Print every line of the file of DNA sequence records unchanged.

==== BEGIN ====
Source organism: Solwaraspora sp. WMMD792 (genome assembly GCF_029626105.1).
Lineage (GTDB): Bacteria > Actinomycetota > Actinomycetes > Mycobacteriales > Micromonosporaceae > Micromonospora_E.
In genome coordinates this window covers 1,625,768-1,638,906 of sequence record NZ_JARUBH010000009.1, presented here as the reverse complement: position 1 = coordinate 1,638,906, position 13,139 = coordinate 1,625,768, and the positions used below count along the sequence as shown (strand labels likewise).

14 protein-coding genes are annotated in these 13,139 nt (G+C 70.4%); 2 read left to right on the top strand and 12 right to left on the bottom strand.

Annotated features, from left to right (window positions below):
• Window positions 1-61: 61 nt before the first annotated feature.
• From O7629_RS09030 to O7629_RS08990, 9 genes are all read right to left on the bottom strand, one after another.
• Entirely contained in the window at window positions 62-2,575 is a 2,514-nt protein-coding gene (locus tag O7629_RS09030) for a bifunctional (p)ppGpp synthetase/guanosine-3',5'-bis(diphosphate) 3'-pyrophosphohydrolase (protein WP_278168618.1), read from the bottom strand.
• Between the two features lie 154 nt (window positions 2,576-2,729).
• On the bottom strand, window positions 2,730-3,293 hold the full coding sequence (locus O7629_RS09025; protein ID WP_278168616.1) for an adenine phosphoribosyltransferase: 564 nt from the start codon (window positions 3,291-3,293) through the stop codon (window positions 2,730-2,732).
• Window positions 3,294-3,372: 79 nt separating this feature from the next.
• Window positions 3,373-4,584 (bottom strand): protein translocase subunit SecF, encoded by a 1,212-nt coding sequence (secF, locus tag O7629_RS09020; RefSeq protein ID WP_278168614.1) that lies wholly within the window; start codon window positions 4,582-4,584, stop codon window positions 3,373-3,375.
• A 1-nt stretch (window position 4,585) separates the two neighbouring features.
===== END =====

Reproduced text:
Source organism: Solwaraspora sp. WMMD792 (genome assembly GCF_029626105.1).
Lineage (GTDB): Bacteria > Actinomycetota > Actinomycetes > Mycobacteriales > Micromonosporaceae > Micromonospora_E.
In genome coordinates this window covers 1,625,768-1,638,906 of sequence record NZ_JARUBH010000009.1, presented here as the reverse complement: position 1 = coordinate 1,638,906, position 13,139 = coordinate 1,625,768, and the positions used below count along the sequence as shown (strand labels likewise).

14 protein-coding genes are annotated in these 13,139 nt (G+C 70.4%); 2 read left to right on the top strand and 12 right to left on the bottom strand.

Annotated features, from left to right (window positions below):
• Window positions 1-61: 61 nt before the first annotated feature.
• From O7629_RS09030 to O7629_RS08990, 9 genes are all read right to left on the bottom strand, one after another.
• Entirely contained in the window at window positions 62-2,575 is a 2,514-nt protein-coding gene (locus tag O7629_RS09030) for a bifunctional (p)ppGpp synthetase/guanosine-3',5'-bis(diphosphate) 3'-pyrophosphohydrolase (protein WP_278168618.1), read from the bottom strand.
• Between the two features lie 154 nt (window positions 2,576-2,729).
• On the bottom strand, window positions 2,730-3,293 hold the full coding sequence (locus O7629_RS09025; protein ID WP_278168616.1) for an adenine phosphoribosyltransferase: 564 nt from the start codon (window positions 3,291-3,293) through the stop codon (window positions 2,730-2,732).
• Window positions 3,294-3,372: 79 nt separating this feature from the next.
• Window positions 3,373-4,584 (bottom strand): protein translocase subunit SecF, encoded by a 1,212-nt coding sequence (secF, locus tag O7629_RS09020; RefSeq protein ID WP_278168614.1) that lies wholly within the window; start codon window positions 4,582-4,584, stop codon window positions 3,373-3,375.
• A 1-nt stretch (window position 4,585) separates the two neighbouring features.